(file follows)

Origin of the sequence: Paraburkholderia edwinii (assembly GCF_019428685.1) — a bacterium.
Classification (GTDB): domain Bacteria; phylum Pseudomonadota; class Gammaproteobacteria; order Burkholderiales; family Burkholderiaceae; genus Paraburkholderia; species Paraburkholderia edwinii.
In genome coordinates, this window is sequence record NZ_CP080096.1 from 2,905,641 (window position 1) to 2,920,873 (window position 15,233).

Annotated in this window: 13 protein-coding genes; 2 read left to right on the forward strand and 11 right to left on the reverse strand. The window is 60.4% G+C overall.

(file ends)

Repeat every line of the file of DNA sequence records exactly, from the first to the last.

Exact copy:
Origin of the sequence: Paraburkholderia edwinii (assembly GCF_019428685.1) — a bacterium.
Classification (GTDB): domain Bacteria; phylum Pseudomonadota; class Gammaproteobacteria; order Burkholderiales; family Burkholderiaceae; genus Paraburkholderia; species Paraburkholderia edwinii.
In genome coordinates, this window is sequence record NZ_CP080096.1 from 2,905,641 (window position 1) to 2,920,873 (window position 15,233).

Annotated in this window: 13 protein-coding genes; 2 read left to right on the forward strand and 11 right to left on the reverse strand. The window is 60.4% G+C overall.